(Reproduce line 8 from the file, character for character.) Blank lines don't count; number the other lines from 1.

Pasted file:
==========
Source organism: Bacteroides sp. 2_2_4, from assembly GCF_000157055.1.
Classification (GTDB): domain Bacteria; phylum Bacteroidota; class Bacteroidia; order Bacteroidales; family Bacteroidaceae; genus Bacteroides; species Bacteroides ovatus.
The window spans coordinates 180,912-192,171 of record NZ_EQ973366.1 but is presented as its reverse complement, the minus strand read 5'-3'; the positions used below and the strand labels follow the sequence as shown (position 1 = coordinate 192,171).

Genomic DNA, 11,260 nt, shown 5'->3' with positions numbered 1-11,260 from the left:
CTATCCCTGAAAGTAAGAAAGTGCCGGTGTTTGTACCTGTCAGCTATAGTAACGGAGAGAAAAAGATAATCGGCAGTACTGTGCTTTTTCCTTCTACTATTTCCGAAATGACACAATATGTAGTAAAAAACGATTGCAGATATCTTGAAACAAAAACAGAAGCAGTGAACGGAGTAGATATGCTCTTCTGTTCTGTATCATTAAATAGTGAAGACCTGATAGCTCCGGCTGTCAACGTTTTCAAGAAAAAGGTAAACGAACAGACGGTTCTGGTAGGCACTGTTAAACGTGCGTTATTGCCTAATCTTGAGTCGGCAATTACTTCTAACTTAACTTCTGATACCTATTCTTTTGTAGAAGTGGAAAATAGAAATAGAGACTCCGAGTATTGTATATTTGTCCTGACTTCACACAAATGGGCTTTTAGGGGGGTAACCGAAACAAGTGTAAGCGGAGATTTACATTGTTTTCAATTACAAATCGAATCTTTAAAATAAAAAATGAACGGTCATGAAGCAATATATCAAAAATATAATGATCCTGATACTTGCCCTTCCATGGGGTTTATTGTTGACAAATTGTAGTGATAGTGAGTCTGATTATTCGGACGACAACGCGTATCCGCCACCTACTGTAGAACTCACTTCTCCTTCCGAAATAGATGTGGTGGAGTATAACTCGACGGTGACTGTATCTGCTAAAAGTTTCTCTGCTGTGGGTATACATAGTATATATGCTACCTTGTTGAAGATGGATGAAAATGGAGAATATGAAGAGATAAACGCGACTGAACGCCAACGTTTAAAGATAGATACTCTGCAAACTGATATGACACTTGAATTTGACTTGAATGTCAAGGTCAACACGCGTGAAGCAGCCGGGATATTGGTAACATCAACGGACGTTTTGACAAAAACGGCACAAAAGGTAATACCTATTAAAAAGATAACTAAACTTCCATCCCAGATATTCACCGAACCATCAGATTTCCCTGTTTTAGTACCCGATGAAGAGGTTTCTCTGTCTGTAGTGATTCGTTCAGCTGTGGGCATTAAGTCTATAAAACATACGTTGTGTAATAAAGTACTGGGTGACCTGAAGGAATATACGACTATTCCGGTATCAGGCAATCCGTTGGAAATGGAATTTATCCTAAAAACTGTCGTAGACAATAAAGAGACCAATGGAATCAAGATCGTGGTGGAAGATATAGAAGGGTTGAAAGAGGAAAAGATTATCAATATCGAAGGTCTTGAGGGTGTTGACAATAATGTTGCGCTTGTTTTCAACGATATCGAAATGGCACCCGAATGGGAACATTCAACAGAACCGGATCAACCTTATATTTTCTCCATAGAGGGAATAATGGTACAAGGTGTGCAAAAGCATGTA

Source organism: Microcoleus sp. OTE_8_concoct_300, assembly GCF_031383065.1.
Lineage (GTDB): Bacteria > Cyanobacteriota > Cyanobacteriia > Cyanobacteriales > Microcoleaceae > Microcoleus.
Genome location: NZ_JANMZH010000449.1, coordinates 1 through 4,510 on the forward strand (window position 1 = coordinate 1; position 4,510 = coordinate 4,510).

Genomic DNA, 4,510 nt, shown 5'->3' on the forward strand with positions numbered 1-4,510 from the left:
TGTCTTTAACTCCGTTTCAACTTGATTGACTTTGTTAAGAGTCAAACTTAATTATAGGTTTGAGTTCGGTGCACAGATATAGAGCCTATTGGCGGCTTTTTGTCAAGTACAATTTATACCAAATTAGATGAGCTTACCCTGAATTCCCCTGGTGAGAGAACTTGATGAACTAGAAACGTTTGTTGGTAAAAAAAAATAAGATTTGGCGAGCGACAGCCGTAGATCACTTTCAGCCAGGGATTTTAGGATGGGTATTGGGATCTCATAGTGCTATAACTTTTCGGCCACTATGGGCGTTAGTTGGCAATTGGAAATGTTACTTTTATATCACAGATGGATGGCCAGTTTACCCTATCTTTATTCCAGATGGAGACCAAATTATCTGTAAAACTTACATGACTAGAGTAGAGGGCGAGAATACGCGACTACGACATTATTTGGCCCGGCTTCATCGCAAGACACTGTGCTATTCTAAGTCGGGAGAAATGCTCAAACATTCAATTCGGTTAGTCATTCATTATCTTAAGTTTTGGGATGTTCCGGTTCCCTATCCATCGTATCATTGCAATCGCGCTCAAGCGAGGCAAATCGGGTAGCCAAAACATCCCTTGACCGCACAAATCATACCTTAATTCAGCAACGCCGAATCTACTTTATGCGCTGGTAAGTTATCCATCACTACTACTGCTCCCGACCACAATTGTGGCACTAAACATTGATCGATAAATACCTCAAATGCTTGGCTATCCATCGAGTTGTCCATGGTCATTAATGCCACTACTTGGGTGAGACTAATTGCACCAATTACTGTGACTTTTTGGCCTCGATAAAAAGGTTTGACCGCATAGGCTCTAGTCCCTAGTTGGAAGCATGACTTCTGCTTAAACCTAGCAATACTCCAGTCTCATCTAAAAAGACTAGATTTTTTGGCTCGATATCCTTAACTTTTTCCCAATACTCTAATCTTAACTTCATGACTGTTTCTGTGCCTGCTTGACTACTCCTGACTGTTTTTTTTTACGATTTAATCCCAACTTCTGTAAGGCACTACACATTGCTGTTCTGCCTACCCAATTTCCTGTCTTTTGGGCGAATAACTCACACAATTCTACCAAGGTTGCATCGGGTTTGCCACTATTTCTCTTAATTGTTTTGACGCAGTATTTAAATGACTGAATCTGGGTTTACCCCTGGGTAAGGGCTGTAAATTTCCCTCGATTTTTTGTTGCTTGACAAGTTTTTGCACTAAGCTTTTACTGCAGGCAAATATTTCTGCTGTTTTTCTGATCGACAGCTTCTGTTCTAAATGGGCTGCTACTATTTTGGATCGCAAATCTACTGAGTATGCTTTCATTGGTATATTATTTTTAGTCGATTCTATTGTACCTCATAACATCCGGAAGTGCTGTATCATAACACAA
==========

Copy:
Genome location: NZ_JANMZH010000449.1, coordinates 1 through 4,510 on the forward strand (window position 1 = coordinate 1; position 4,510 = coordinate 4,510).